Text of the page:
Anti-rape poster criticised for pushing blame onto sex assault victims

Posted On 07 Apr 2015 at 11:37 pm

A campaign warning women of the dangers of walking home late at night has been criticised by feminists for blaming women for rape.

Rape victim posterSussex Police have designed posters urging people not to leave women in bars and clubs to make their way home alone.

But feminists say the campaign should instead focus on targeting sex attackers rather than shifting the attention to victims’ behaviour.

Carmel Maria Offord of the Cut it Out campaign against media sexism said: “As a feminist group we are pleased to see a campaign targeted at reducing the awful and all too common crimes of sexual assault and rape.

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“We welcome moves by Sussex Police to encourage and train those working in the night-industry to intervene if they suspect or are witness to a sex attack. We believe that society as a whole has a responsibility to demonstrate a zero tolerance attitude to sexual harassment, assault and rape.

“However, we can not hide our disappointment that this poster campaign places the responsibility for avoiding sex attacks on women enjoying a night out together. It fails to mention the criminal at all.

“The only person reposnsible for a rape is the rapist and yet in a rape prevention poster he isn’t even in the picture.

“We applaud the widening of responsibility that this campaign seeks to engender. However, the visible part of the campaign, the poster, sends a clear message to women (the most likely victims of these crimes), that they must continue to alter their behaviour in an attempt to evade attack.

“We would even say it goes as far as to imply that women need to be escorted or chaperoned at all times if they are to protect themselves. This, of course, is false, as women are also raped and assaulted by friends and family.

“As women are actually more likely to be assaulted by someone they know, it also raises the concern that a victim may blame herself (and be blamed by others) for an assault if she failed to take all the precautions outlined here, a fact which in this type of crime may impact on reporting and prosecution rates.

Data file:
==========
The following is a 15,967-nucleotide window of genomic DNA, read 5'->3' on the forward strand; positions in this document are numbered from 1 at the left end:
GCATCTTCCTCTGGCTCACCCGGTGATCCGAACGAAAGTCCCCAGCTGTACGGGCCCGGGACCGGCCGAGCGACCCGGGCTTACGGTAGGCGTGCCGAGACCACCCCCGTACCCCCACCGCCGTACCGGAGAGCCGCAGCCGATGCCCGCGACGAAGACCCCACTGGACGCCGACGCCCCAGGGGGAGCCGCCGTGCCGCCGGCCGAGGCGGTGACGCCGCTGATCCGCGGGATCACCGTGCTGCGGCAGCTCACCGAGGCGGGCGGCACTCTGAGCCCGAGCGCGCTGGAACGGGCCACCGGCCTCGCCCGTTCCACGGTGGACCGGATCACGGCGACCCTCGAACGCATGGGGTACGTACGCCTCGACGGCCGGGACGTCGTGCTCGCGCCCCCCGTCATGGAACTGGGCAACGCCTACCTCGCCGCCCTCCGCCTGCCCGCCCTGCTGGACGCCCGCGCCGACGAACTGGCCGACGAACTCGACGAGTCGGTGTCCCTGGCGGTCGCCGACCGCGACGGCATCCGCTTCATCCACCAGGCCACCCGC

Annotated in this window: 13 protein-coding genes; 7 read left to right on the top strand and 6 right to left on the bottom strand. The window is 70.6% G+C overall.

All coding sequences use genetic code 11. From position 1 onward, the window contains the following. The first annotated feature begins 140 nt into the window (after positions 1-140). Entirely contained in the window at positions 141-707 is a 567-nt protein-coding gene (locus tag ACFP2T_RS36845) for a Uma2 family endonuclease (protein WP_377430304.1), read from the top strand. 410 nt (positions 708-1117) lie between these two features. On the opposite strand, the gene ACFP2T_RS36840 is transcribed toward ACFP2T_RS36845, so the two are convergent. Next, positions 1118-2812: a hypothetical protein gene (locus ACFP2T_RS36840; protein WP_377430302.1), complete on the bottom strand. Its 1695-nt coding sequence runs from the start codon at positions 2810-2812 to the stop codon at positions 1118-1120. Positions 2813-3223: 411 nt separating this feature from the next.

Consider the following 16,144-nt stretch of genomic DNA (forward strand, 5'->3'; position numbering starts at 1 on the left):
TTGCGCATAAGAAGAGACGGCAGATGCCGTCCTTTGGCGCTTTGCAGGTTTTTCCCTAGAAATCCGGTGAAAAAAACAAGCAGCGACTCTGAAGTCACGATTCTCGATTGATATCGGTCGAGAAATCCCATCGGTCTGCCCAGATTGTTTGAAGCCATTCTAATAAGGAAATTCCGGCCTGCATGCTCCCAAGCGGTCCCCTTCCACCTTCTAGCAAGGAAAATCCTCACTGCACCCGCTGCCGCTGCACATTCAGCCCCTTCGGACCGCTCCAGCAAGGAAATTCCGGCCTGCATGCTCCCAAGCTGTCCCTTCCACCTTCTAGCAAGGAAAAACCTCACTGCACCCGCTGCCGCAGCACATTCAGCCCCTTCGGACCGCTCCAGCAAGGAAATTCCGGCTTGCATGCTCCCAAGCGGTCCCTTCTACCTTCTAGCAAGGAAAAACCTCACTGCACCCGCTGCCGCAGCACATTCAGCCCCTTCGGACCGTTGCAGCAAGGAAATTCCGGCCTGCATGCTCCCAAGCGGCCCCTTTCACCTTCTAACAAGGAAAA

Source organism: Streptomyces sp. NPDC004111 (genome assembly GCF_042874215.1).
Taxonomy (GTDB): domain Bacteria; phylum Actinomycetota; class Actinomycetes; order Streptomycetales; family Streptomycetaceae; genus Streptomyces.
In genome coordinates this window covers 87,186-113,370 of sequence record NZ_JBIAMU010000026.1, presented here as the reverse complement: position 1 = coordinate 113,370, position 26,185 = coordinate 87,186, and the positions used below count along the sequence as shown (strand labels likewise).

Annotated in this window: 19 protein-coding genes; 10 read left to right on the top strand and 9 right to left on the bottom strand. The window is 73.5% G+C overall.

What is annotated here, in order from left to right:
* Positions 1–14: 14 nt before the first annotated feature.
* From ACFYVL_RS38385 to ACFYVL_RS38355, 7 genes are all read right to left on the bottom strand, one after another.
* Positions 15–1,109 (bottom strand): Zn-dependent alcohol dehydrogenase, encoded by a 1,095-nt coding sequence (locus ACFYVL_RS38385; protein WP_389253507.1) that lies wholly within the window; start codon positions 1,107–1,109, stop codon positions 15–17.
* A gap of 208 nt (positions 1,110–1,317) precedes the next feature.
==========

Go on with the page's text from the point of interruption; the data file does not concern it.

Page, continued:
“Whilst having people be vigilant is important, we would love to see a poster campaign which targets those responsible for rape first and foremost.

“We would like to see Sussex Police working with groups of women and looking at what has been successful elsewhere for their campaigns and consider whether this route is indeed the most appropriate.”

Since details of the campaign became public over the weekend, the force’s Twitter account has also been bombarded with angry tweets.

 

Chief Inspector Katy Woolford, who identified this as a risk area, said: “This time, after months of research and talking to partner agencies and people working within the night-time economy, we’re urging people to intervene when someone appears to be vulnerable or at risk.

“Door supervisors, taxi drivers, bar staff and groups of friends or the wider public need to take responsibility to protect others from those who may cause them harm.

“This is a real opportunity to make a difference. We would be failing in our response if, as with any other crime, we did not recognise that there are victims and urge them to take steps to minimise risks and help safeguard others from becoming victims.

“This is the first time we have taken such an approach to raise awareness, with the first phase urging friends to stay together and look after each other, so that no one is left alone or goes off with a stranger.

“It is vital to be aware of vulnerability so that steps can be taken to guard against it. Friends and bystanders can play a key role in this, learning to recognise where their intervention may prevent a crime taking place.”

This summer, Sussex Police will offer training to security staff and taxi drivers on what to do if they notice someone who appears to be vulnerable or subject to unwanted attention.

As well as the posters, which will be displayed on washrooms of pubs and clubs and at bus stops across Sussex, social and traditional media will also be used to support the campaign in the coming months.

Sussex Police and Crime Commissioner Katy Bourne said: “We all have a social responsibility to look after those in our society who may be more vulnerable due to various circumstances.

“I fully support any training that will enable effective partnership working, particularly during the night-time economy, that will help raise awareness of the signs of vulnerability, the signs of potential predatory behaviour and how to overcome the barriers that can stop some of us from intervening.”

Sarah Morris, Business Crime Reduction Partnership (BCRP) co-ordinator said: “The BCRP has been working with doorstaff to promote their duty of care to help reduce sexual offences in the night time economy.

“Through training and briefings the BCRP is trying to ensure that those working in the night time economy are not only identifying vulnerable individuals but also those who could exploit them.

“Door staff in Brighton have been responsible for some fantastic duty of care work over the past few months and this next strand of training provided by Sussex Police will continue to raise this awareness and further develop the ability to truly make a difference.”

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